We know - in this situation - how important it is to manage your image. You have a conflict between looking right and doing right. When this occurs you have two options,

  1. Change your principles enough to change your image.
  2. Don't change and accept that you will get fewer chances.

Is this fair? No. Does it happen every single day? Yes.

So, you need to decide how you deal with it.

Stick to your principles

Let's take an example of sticking to your principles. Imagine you are a spin bowler.

You know that to do well you need to bowl, a lot. That's all you want to do because you see how much it improves your skills. When anyone suggests fitness work, or even a bit of fielding, your heart sinks. You know it's pointless and won't do anything for you. It might even be bad for you.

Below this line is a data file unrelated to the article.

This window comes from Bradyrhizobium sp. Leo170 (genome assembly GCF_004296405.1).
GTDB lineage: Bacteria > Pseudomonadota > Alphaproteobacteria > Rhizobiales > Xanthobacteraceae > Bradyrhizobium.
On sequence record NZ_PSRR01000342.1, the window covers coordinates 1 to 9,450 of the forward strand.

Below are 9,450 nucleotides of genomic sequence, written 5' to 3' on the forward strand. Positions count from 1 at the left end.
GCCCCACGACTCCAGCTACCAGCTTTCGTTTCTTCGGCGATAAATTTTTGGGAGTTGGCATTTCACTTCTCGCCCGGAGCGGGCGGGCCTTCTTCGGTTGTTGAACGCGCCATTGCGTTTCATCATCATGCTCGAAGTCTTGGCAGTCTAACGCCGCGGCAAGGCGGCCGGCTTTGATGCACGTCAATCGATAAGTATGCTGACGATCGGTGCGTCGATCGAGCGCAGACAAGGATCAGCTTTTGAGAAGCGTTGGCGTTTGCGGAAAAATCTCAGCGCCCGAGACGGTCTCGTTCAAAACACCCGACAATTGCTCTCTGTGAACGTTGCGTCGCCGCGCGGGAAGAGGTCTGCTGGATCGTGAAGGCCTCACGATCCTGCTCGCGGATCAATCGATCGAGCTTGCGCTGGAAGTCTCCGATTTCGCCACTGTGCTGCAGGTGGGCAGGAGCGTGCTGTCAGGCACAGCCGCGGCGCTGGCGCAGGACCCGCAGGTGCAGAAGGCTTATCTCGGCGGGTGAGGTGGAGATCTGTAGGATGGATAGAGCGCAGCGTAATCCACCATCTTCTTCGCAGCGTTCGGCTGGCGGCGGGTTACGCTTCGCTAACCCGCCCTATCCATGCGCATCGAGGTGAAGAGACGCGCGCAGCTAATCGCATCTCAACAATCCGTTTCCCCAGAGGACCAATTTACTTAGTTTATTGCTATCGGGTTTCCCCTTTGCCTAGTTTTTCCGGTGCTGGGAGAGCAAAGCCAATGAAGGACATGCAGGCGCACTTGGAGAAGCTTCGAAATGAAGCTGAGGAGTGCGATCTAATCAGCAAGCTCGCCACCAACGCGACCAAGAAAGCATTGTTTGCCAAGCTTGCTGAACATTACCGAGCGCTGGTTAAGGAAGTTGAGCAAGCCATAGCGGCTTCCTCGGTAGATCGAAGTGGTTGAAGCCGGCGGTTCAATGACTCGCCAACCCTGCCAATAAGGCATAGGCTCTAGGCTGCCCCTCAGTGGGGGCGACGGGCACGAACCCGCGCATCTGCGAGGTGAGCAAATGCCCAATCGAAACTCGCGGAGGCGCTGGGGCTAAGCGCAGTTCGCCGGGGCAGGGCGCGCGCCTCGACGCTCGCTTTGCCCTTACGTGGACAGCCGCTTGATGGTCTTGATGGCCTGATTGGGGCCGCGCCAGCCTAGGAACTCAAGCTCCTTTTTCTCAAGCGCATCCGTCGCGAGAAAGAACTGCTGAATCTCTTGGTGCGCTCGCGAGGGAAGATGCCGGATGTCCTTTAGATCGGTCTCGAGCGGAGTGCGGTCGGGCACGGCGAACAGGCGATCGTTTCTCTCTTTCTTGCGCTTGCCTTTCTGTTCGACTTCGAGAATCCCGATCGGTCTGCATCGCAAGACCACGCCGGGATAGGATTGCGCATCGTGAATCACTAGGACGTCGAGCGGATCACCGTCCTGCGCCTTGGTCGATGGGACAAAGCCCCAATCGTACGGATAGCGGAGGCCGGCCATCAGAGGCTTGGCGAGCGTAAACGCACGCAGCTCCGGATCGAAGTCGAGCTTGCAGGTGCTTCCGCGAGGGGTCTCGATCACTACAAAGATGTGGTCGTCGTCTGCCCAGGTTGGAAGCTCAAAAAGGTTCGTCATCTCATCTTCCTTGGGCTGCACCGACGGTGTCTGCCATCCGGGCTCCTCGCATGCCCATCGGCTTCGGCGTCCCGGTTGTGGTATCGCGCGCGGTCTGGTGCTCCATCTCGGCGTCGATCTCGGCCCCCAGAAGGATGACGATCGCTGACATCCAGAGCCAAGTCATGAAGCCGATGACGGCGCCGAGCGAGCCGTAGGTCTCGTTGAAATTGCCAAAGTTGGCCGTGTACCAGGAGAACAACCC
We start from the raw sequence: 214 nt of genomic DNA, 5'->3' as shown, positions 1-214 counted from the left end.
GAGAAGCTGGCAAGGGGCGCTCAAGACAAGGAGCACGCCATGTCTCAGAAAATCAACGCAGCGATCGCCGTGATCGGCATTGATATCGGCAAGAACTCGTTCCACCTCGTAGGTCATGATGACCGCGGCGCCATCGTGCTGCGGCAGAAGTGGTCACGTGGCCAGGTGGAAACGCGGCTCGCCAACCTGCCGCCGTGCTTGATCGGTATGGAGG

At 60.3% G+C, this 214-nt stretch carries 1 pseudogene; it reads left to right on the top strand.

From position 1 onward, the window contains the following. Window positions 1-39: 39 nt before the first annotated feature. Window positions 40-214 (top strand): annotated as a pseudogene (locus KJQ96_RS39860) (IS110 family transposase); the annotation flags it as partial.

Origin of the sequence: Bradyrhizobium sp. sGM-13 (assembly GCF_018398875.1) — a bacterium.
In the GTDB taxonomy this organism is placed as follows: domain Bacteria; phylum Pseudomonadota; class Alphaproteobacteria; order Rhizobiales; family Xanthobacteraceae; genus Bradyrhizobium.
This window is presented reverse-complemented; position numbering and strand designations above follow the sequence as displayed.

You odon't like pre-game warm ups and anyway, you feel like you do better just arriving on time and having a moment to yourself before going onto the field. You see all that running about as pointless.

You never give anyone throwdowns in case you injure your shoulder. It's sore enough from all that bowling.

So, you stick to your principles. You politely decline these things and go back to bowling while the rest of the team work together on things you see as a waste of time.

You don't just make this one session, you continue to do it. And it works as you take wickets.

Then you hit a slump in form. You continue to train your way to get out of the hump but it goes on long enough for the selectors to start talking about your place in the team.

What do they say?